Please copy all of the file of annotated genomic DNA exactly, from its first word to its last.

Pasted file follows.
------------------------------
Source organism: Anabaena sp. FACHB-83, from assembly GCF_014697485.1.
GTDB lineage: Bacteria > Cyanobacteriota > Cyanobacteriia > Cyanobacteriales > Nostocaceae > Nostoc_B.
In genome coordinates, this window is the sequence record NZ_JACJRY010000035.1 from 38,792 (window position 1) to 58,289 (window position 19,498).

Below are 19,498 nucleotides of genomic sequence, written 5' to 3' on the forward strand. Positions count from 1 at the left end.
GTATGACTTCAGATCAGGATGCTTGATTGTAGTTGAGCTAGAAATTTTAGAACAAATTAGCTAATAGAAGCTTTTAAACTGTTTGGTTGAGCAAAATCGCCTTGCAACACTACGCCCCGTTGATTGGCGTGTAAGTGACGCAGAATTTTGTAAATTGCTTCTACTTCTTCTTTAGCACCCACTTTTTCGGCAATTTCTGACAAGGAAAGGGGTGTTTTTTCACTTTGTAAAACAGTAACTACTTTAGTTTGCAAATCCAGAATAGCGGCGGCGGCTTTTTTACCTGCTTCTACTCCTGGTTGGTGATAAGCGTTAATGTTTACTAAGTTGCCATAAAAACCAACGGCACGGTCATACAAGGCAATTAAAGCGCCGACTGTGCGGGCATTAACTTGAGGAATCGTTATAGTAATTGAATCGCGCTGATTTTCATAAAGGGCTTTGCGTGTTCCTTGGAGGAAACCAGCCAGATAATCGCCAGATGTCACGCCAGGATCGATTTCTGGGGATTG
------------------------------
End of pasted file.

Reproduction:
Source organism: Anabaena sp. FACHB-83, from assembly GCF_014697485.1.
GTDB lineage: Bacteria > Cyanobacteriota > Cyanobacteriia > Cyanobacteriales > Nostocaceae > Nostoc_B.
In genome coordinates, this window is the sequence record NZ_JACJRY010000035.1 from 38,792 (window position 1) to 58,289 (window position 19,498).

Below are 19,498 nucleotides of genomic sequence, written 5' to 3' on the forward strand. Positions count from 1 at the left end.
GTATGACTTCAGATCAGGATGCTTGATTGTAGTTGAGCTAGAAATTTTAGAACAAATTAGCTAATAGAAGCTTTTAAACTGTTTGGTTGAGCAAAATCGCCTTGCAACACTACGCCCCGTTGATTGGCGTGTAAGTGACGCAGAATTTTGTAAATTGCTTCTACTTCTTCTTTAGCACCCACTTTTTCGGCAATTTCTGACAAGGAAAGGGGTGTTTTTTCACTTTGTAAAACAGTAACTACTTTAGTTTGCAAATCCAGAATAGCGGCGGCGGCTTTTTTACCTGCTTCTACTCCTGGTTGGTGATAAGCGTTAATGTTTACTAAGTTGCCATAAAAACCAACGGCACGGTCATACAAGGCAATTAAAGCGCCGACTGTGCGGGCATTAACTTGAGGAATCGTTATAGTAATTGAATCGCGCTGATTTTCATAAAGGGCTTTGCGTGTTCCTTGGAGGAAACCAGCCAGATAATCGCCAGATGTCACGCCAGGATCGATTTCTGGGGATTG